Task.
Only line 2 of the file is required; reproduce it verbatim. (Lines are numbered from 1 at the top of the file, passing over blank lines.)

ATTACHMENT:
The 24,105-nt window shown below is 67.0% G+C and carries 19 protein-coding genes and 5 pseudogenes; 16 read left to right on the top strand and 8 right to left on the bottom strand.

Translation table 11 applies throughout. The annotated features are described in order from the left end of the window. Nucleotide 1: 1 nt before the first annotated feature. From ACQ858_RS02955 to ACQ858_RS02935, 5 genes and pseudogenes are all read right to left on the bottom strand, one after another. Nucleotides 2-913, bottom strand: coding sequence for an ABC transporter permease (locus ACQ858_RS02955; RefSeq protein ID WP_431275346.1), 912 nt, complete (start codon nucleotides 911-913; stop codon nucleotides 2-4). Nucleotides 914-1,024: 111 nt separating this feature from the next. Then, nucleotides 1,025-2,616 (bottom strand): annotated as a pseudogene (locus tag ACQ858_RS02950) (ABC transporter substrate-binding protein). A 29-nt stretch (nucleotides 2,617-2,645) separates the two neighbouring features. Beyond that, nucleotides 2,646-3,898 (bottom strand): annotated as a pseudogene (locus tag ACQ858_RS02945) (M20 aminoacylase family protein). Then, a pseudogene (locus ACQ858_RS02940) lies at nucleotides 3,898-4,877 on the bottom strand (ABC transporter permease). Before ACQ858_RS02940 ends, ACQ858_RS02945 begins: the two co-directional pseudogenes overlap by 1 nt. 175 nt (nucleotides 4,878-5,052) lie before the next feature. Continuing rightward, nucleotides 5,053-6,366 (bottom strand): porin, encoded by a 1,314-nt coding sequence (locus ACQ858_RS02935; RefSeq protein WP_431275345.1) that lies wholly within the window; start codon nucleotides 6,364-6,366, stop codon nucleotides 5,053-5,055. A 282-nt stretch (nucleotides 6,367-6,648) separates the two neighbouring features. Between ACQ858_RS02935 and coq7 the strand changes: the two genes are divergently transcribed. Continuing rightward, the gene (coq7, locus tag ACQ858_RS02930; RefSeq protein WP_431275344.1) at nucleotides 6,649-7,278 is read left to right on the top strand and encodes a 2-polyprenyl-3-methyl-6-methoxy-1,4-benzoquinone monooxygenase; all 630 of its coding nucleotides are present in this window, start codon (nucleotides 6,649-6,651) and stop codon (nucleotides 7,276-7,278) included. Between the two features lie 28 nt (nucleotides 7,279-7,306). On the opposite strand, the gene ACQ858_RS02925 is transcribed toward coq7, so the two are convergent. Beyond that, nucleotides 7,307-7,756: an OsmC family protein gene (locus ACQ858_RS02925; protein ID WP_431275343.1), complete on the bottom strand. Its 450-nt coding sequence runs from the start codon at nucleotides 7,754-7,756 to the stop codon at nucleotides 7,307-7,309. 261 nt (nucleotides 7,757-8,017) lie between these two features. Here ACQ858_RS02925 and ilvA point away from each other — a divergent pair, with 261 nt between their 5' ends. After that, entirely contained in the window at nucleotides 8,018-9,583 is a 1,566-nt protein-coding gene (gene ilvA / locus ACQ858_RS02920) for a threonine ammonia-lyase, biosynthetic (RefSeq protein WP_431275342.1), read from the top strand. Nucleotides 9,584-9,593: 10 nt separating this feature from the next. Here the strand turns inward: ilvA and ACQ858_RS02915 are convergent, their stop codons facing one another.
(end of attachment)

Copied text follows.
Translation table 11 applies throughout. The annotated features are described in order from the left end of the window. Nucleotide 1: 1 nt before the first annotated feature. From ACQ858_RS02955 to ACQ858_RS02935, 5 genes and pseudogenes are all read right to left on the bottom strand, one after another. Nucleotides 2-913, bottom strand: coding sequence for an ABC transporter permease (locus ACQ858_RS02955; RefSeq protein ID WP_431275346.1), 912 nt, complete (start codon nucleotides 911-913; stop codon nucleotides 2-4). Nucleotides 914-1,024: 111 nt separating this feature from the next. Then, nucleotides 1,025-2,616 (bottom strand): annotated as a pseudogene (locus tag ACQ858_RS02950) (ABC transporter substrate-binding protein). A 29-nt stretch (nucleotides 2,617-2,645) separates the two neighbouring features. Beyond that, nucleotides 2,646-3,898 (bottom strand): annotated as a pseudogene (locus tag ACQ858_RS02945) (M20 aminoacylase family protein). Then, a pseudogene (locus ACQ858_RS02940) lies at nucleotides 3,898-4,877 on the bottom strand (ABC transporter permease). Before ACQ858_RS02940 ends, ACQ858_RS02945 begins: the two co-directional pseudogenes overlap by 1 nt. 175 nt (nucleotides 4,878-5,052) lie before the next feature. Continuing rightward, nucleotides 5,053-6,366 (bottom strand): porin, encoded by a 1,314-nt coding sequence (locus ACQ858_RS02935; RefSeq protein WP_431275345.1) that lies wholly within the window; start codon nucleotides 6,364-6,366, stop codon nucleotides 5,053-5,055. A 282-nt stretch (nucleotides 6,367-6,648) separates the two neighbouring features. Between ACQ858_RS02935 and coq7 the strand changes: the two genes are divergently transcribed. Continuing rightward, the gene (coq7, locus tag ACQ858_RS02930; RefSeq protein WP_431275344.1) at nucleotides 6,649-7,278 is read left to right on the top strand and encodes a 2-polyprenyl-3-methyl-6-methoxy-1,4-benzoquinone monooxygenase; all 630 of its coding nucleotides are present in this window, start codon (nucleotides 6,649-6,651) and stop codon (nucleotides 7,276-7,278) included. Between the two features lie 28 nt (nucleotides 7,279-7,306). On the opposite strand, the gene ACQ858_RS02925 is transcribed toward coq7, so the two are convergent. Beyond that, nucleotides 7,307-7,756: an OsmC family protein gene (locus ACQ858_RS02925; protein ID WP_431275343.1), complete on the bottom strand. Its 450-nt coding sequence runs from the start codon at nucleotides 7,754-7,756 to the stop codon at nucleotides 7,307-7,309. 261 nt (nucleotides 7,757-8,017) lie between these two features. Here ACQ858_RS02925 and ilvA point away from each other — a divergent pair, with 261 nt between their 5' ends. After that, entirely contained in the window at nucleotides 8,018-9,583 is a 1,566-nt protein-coding gene (gene ilvA / locus ACQ858_RS02920) for a threonine ammonia-lyase, biosynthetic (RefSeq protein WP_431275342.1), read from the top strand. Nucleotides 9,584-9,593: 10 nt separating this feature from the next. Here the strand turns inward: ilvA and ACQ858_RS02915 are convergent, their stop codons facing one another.